GAZA/BEIRUT/OCCUPIED JERUSALEM: Israel intensified attacks on the Gaza Strip overnight Wednesday as officials announced an agreement on an Egyptian-brokered truce had been delayed at the last minute, pushing the conflict in to its eighth deadly day.
Hopes had been high that the diplomatic push had cemented a deal to end the violence that has seen 136 Palestinians and five Israelis killed, after Ayman Taha, a Hamas official, said that a cease-fire had been reached and would go into effect within hours and an Egyptian official said an agreement would be reached Tuesday.
But later in the evening, the deal appeared to be delayed.
A senior official from a Palestinian faction involved in the talks told The Daily Star the agreement was effectively finalized, but that the Israelis had delayed signing, objecting to the fact that Hamas had publicly announced the deal.
Israeli Prime Minister Benjamin Netanyahu’s spokesman Mark Regev told Reuters that Taha’s announcement was premature and Israeli military operations in Gaza would continue in parallel with diplomacy.
A Hamas official told Reuters the efforts to broker a truce had been held up because the Israeli government had yet to respond to proposals, indicating there would be no cease-fire until Wednesday at the earliest.
“The Israeli side has not responded yet, so we will not hold a [news] conference this evening and must wait until tomorrow,” Ezzat al-Rishq, a senior Hamas leader, said.
Egyptian President Mohammad Mursi, perhaps the most important interlocutor between Hamas, which rules the Gaza Strip, and the Israelis, earlier said the negotiations between the two sides would yield “positive results” during the coming hours.
In what appeared to be a last-minute burst of heavy fire, Israeli tanks and gunboats shelled targets late Tuesday as U.S. Secretary of State Hillary Clinton arrived in Jerusalem from an Asian summit for urgent talks with Netanyahu.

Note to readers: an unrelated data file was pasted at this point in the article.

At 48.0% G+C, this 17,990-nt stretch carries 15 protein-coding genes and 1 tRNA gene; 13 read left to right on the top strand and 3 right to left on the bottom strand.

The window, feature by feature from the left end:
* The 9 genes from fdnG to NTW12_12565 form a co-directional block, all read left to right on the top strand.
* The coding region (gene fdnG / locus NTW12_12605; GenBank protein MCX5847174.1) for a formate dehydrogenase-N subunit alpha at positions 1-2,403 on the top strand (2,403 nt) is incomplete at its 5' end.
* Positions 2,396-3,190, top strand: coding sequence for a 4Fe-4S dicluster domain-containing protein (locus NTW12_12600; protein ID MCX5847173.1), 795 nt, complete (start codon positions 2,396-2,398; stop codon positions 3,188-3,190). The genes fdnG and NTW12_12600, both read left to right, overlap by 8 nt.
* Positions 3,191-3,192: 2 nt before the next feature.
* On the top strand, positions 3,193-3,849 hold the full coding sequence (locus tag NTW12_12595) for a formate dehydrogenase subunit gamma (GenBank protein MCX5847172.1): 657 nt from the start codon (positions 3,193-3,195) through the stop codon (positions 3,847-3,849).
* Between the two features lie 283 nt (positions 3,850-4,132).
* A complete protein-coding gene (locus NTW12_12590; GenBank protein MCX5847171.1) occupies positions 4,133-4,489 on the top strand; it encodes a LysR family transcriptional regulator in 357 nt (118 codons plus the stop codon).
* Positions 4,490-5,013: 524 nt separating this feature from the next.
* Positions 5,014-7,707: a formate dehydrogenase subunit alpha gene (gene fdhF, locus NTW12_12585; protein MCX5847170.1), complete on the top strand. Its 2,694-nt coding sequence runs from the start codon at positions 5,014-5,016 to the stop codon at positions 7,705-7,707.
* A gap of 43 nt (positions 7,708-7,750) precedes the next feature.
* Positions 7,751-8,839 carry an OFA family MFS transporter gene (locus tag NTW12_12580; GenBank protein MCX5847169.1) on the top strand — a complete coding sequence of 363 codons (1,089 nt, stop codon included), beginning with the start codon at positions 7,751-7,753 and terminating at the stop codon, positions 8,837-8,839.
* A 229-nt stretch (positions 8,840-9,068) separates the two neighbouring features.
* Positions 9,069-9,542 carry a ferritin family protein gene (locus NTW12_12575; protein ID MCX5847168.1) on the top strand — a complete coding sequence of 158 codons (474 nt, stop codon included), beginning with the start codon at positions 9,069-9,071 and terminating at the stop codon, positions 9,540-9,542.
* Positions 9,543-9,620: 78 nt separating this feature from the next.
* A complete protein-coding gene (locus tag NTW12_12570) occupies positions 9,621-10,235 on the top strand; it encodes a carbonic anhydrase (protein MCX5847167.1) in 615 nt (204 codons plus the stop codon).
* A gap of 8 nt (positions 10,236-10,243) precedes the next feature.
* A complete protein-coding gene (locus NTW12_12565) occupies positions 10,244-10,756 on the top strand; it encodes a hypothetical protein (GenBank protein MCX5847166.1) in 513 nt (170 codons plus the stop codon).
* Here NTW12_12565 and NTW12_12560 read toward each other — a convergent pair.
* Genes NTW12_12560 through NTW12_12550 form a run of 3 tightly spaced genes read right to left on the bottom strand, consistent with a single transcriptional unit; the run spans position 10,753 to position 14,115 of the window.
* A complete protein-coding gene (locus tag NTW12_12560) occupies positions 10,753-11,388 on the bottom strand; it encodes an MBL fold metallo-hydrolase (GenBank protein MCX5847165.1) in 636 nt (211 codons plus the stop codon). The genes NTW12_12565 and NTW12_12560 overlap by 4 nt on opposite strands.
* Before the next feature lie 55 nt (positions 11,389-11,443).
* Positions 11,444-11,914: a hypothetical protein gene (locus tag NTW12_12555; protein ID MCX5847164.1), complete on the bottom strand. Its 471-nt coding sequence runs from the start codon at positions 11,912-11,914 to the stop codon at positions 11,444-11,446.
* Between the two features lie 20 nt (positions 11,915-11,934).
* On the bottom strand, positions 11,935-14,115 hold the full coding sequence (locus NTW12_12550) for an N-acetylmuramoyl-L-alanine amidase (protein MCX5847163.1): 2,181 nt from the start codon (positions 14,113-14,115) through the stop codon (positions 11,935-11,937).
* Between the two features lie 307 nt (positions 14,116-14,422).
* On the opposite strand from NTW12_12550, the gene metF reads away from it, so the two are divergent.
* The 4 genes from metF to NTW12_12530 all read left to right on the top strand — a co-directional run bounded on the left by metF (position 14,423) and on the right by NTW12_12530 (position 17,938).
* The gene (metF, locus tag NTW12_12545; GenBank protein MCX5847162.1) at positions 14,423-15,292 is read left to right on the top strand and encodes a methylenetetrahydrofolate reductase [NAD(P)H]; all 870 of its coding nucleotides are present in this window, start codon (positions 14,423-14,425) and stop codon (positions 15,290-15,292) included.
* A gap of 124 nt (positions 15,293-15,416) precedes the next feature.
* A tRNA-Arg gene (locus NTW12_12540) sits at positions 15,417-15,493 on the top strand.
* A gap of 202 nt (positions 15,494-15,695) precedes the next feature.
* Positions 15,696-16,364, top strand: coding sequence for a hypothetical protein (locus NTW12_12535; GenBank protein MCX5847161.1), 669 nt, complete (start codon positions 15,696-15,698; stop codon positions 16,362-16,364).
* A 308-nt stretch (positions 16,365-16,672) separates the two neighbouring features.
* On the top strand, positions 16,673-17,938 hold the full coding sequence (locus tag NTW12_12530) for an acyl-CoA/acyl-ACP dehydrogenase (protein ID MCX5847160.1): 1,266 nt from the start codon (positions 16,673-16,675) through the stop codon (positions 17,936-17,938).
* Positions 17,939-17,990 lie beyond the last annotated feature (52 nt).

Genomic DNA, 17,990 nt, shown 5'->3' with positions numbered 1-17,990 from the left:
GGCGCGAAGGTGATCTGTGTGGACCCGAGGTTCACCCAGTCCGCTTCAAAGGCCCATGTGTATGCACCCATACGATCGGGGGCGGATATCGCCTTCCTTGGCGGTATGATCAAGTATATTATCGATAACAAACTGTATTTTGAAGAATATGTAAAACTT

Six Palestinians were killed in Israeli raids Tuesday night, raising the day’s toll to 26.
The Hamas emergency services said that two brothers in the southern town of Rafah were killed in a strike that hit their motorcycle.
Four others were killed in night raids around the central town of Deir al-Balah.
Earlier, two cameramen from Hamas-owned Al-Aqsa TV were killed in Israeli air raids on the Gaza Strip, according to Health Ministry spokesman Ashraf al-Qudra, who said the strike hit a car in Gaza City’s Nasser area that was clearly marked as a press vehicle.
The Israeli army had no comment on the apparent targeting of a press vehicle, confirming only that the air force had carried out several attacks in the area.
An AFP journalist later reported a building housing the AFP Gaza office was hit in an Israeli airstrike.
Apart from the cameramen, Qudra said three people were killed in Gaza City’s Shejaiya neighborhood, six were killed in a strike on a car in the Sabra neighborhood and another person died in an airstrike on the northern town of Beit Hanun.
Separately, the Hamas ambulance service announced that two children had died in a strike on Gaza City’s Zeitun neighborhood, with a statement saying they had arrived at the city’s Shifa hospital “in pieces.”
Elsewhere, 15-year-old Yahya Mohammad Awad was killed as he hunted birds near the beach when a missile hit the northern Sudaniya area, and three men died in the nearby town of Beit Lahiya and in Mughraqa, just south of Gaza City. The overall Palestinian death toll in the violence that began on Nov. 14 was 136 as of Tuesday night.
More than 1,000 people have also been wounded in Gaza since the conflict began with Israel’s targeting of a senior Hamas military commander.
Five Israelis have been killed by rocket fire from Gaza – four civilians and one soldier – including two people Tuesday. Israeli police said more than 150 rockets were fired from Gaza by the evening.